Thai Airways has been a basket case of a business for many years, a political plaything run for the benefit of its managers and connected politicians. It bought every variant of aircraft in small quantities, presumably with benefits flowing to airline decision-makers as part of the package.
Part of its problem has been featherbedding, part contracting, and part having too few planes of each type and too many types to generate any real economies of scale.
The airline is going through a bankruptcy restructuring. We haven’t seen an exit plan yet. But they’ve reduced their headcount and they are retiring aircraft types. That all makes sense.
Making progress on the cost problem alone won’t fix the carrier. They still face tremendous competition from low cost carriers and from premium carriers, both on domestic and international routes. However it should help stem the losses at least.
What I find sad, though, is that as Matthew Klint points out in retiring its Airbus A380 and Boeing 747 fleet they eliminate the last aircraft they have which are currently equipped with a first class cabin. Thai Airways A350s, Boeing 787s, and Boeing 777s offer business (“Royal Silk”) class but not first class.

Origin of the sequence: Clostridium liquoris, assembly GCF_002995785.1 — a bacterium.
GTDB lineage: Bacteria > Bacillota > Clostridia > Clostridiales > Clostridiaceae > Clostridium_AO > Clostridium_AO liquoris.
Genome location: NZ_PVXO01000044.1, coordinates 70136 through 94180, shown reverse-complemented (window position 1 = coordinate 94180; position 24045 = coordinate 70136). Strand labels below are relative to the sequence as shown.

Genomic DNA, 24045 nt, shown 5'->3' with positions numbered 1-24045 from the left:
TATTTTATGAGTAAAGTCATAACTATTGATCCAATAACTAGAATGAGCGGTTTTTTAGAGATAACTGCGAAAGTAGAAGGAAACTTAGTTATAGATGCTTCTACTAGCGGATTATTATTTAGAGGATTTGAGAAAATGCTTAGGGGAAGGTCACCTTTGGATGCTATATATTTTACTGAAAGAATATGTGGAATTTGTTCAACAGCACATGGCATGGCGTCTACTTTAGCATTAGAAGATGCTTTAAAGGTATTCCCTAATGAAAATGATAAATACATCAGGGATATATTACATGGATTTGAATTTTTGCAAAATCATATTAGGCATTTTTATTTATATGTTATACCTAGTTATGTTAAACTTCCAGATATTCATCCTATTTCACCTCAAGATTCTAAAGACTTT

That’s sad because Thai Airways offered perhaps the best ground handling of first class passengers in the world at their Bangkok hub. (They did a nice job in Hong Kong, too.)
- Passengers met curbside by porters with luggage carts, and an escort to check-in (with a comfortable seating area)
- Escort through immigration formalities and a golf cart ride through the business class lounge to the first class lounge.
The first class lounge was dated, but service was usually good (though you did sometimes had to flag someone down for attention). There were semi-private living rooms, and a food menu to order off of.
Thai operates a spa in the Bangkok airport, with longer treatments and priority access for first class passengers. An hour-long thai massage and pre- and post-showed before long haul flying is really a special experience.
Then when it’s time for your flight, someone would collect you from the lounge and escort you to the boarding door at your gate – and depending where you were leaving from that might entail another golf cart ride as well.
Other airlines have spa treatments (Qantas does a great job with 20 minute massages) and even more elaborate escorts to the plane (such as tarmac transfers in a car). But the combination of personal escorts and spa treatments Thai offered to its first class passengers was very special and will be missed, especially as part of Star Alliance award redemptions.
Is it wrong to hope that the airline’s rehabilitation plan includes retrofitting existing long haul aircraft with a first class cabin? That’s probably more of a political move (to appease minor royal relatives and generals) than a business one, but I’ve genuinely valued access to their excess inventory through miles and points over the last two decades.